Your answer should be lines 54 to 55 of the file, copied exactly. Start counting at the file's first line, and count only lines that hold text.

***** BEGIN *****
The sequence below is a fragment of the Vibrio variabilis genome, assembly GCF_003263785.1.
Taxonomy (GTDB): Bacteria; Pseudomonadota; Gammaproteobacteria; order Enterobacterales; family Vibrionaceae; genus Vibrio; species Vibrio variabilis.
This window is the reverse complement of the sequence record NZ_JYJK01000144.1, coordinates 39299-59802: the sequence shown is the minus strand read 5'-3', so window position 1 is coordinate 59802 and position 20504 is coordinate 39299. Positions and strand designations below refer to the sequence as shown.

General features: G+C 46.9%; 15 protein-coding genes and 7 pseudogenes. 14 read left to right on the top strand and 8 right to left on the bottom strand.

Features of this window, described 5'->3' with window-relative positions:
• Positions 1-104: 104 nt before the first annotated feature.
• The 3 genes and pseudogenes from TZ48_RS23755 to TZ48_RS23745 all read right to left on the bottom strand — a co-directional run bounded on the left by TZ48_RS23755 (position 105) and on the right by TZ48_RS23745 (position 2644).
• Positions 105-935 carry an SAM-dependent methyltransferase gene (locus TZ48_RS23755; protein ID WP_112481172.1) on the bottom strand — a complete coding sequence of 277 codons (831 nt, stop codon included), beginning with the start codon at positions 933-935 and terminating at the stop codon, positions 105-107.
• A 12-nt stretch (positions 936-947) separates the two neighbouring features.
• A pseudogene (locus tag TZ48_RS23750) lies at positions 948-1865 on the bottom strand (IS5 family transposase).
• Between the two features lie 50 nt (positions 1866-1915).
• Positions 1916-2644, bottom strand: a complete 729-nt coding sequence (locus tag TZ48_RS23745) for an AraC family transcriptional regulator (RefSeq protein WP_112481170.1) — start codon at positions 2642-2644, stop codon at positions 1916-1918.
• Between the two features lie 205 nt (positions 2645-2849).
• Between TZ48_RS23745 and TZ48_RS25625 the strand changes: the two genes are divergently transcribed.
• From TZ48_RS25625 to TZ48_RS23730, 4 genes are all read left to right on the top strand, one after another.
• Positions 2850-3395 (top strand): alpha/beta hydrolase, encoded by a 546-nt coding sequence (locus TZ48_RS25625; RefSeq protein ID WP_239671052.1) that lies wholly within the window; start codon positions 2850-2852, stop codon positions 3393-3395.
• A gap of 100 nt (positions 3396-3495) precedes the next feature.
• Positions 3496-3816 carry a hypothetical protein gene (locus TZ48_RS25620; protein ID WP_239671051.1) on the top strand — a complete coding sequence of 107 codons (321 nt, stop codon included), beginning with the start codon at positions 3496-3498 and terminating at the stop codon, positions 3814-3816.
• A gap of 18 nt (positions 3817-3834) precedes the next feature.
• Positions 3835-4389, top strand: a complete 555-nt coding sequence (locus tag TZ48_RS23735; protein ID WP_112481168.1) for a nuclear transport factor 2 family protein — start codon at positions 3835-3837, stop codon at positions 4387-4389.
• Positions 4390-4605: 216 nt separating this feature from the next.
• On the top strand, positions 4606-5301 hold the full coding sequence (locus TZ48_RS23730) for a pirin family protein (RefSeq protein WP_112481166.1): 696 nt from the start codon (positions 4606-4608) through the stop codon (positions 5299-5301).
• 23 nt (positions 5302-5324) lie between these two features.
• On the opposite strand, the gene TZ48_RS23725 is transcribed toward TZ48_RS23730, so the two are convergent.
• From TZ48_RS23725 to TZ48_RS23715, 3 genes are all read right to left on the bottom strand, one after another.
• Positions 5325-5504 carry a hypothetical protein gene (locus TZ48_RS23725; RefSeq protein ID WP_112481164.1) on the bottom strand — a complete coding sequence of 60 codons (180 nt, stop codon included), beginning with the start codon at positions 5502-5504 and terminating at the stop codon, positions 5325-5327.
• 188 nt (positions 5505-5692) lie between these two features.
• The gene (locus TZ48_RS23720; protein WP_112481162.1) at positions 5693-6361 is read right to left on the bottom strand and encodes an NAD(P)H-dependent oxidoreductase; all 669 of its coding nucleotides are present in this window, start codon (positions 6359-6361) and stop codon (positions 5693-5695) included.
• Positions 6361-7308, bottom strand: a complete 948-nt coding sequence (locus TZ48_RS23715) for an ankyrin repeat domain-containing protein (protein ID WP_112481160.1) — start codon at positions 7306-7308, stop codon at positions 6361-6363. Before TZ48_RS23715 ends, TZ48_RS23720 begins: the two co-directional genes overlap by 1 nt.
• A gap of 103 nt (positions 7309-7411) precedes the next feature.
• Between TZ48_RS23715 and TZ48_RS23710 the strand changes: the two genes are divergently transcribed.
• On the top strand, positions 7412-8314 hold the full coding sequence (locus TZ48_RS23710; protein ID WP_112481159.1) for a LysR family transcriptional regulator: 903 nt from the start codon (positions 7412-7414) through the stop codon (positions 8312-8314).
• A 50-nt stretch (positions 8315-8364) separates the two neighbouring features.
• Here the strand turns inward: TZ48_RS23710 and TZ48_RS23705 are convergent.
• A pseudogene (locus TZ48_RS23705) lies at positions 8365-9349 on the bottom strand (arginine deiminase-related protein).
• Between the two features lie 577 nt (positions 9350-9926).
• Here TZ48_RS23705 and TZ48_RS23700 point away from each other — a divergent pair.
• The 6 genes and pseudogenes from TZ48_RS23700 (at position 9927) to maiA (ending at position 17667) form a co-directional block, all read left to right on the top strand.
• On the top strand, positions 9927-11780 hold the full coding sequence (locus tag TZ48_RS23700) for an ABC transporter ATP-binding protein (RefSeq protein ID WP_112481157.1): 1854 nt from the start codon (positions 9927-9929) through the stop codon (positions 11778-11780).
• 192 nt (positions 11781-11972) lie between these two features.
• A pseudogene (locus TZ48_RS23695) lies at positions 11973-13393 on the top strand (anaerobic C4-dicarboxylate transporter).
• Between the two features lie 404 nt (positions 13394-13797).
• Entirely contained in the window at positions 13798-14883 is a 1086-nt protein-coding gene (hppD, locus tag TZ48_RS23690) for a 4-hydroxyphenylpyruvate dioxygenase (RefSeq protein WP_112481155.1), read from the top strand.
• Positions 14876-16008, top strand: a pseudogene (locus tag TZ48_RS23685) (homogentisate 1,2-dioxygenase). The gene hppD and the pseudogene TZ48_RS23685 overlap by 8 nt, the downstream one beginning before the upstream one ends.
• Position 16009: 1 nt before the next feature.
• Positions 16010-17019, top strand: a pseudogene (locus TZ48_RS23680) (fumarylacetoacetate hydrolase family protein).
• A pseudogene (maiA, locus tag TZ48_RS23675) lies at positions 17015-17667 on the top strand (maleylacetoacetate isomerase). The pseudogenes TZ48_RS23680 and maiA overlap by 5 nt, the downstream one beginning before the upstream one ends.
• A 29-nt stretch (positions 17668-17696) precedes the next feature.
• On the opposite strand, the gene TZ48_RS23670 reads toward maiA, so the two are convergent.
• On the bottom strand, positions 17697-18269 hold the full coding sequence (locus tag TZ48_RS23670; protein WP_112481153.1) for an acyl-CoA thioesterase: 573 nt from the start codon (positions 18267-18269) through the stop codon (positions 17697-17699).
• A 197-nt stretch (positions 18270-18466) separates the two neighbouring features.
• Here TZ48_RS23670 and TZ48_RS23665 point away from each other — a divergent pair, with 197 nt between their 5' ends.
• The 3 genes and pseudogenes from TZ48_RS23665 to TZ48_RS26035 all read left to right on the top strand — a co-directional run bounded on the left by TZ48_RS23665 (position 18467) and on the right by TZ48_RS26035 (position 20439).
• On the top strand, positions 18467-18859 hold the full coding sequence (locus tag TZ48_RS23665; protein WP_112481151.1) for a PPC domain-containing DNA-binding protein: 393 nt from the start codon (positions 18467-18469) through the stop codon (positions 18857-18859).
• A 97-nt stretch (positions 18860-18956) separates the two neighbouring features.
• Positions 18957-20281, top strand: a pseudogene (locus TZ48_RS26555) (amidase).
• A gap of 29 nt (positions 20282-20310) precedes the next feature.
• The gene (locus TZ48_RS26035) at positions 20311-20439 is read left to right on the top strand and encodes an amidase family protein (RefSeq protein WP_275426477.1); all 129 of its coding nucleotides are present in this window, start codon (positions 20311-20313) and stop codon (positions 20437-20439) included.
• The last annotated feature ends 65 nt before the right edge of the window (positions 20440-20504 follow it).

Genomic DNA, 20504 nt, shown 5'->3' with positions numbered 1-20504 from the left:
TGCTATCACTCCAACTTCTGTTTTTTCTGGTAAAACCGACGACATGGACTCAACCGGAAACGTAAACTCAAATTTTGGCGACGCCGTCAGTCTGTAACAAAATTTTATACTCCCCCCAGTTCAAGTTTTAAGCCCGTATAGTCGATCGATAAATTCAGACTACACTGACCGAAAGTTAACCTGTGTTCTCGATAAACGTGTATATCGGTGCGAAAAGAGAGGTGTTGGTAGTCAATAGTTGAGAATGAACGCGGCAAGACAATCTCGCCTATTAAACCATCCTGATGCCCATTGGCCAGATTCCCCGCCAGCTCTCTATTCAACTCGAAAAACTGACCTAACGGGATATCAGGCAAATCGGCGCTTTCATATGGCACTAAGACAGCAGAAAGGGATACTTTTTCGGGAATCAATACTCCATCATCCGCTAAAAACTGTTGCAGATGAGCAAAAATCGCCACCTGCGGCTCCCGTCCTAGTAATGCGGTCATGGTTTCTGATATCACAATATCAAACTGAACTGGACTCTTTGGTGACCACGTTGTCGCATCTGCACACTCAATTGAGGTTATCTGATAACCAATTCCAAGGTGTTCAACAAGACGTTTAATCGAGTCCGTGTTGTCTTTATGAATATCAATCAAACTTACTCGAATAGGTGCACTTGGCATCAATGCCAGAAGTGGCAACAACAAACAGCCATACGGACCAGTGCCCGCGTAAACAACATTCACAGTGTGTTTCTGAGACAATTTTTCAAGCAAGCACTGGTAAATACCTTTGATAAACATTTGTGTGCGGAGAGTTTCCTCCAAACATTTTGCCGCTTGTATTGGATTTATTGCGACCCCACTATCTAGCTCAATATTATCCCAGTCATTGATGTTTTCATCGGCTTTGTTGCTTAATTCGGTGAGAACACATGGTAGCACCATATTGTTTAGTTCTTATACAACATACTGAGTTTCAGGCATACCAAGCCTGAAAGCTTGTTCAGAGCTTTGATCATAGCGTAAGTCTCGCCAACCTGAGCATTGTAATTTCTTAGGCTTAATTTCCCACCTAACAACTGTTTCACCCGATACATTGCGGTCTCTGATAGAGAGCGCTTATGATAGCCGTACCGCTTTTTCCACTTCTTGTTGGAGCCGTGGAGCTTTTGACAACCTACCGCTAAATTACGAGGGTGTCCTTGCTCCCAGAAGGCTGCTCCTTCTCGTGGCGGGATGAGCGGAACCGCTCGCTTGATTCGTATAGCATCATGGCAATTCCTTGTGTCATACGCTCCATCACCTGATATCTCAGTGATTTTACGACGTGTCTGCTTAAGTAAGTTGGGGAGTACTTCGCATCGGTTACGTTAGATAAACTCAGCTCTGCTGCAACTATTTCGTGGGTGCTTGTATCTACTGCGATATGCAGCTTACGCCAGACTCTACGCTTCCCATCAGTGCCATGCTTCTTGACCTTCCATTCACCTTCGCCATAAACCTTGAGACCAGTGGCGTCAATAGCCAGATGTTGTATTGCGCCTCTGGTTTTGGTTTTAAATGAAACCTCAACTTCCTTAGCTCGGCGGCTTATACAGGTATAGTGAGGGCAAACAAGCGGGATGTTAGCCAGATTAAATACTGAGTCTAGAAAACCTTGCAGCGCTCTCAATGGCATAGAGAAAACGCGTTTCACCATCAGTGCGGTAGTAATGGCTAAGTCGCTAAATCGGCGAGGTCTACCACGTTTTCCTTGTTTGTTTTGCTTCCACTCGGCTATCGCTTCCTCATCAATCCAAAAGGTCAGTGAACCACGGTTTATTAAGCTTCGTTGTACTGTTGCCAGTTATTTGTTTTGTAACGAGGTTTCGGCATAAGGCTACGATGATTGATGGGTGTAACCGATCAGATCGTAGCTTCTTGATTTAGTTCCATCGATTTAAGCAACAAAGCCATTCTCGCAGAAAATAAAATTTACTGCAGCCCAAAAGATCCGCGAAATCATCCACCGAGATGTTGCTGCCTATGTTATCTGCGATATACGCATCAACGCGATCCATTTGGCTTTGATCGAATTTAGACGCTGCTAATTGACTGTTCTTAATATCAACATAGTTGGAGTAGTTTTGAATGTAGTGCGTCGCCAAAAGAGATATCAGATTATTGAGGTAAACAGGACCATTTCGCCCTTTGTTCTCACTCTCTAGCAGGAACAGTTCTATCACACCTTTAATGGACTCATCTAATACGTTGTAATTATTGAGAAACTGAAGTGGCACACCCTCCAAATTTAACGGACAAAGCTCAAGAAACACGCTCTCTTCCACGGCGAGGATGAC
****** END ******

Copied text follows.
• On the top strand, positions 18467-18859 hold the full coding sequence (locus tag TZ48_RS23665; protein WP_112481151.1) for a PPC domain-containing DNA-binding protein: 393 nt from the start codon (positions 18467-18469) through the stop codon (positions 18857-18859).
• A 97-nt stretch (positions 18860-18956) separates the two neighbouring features.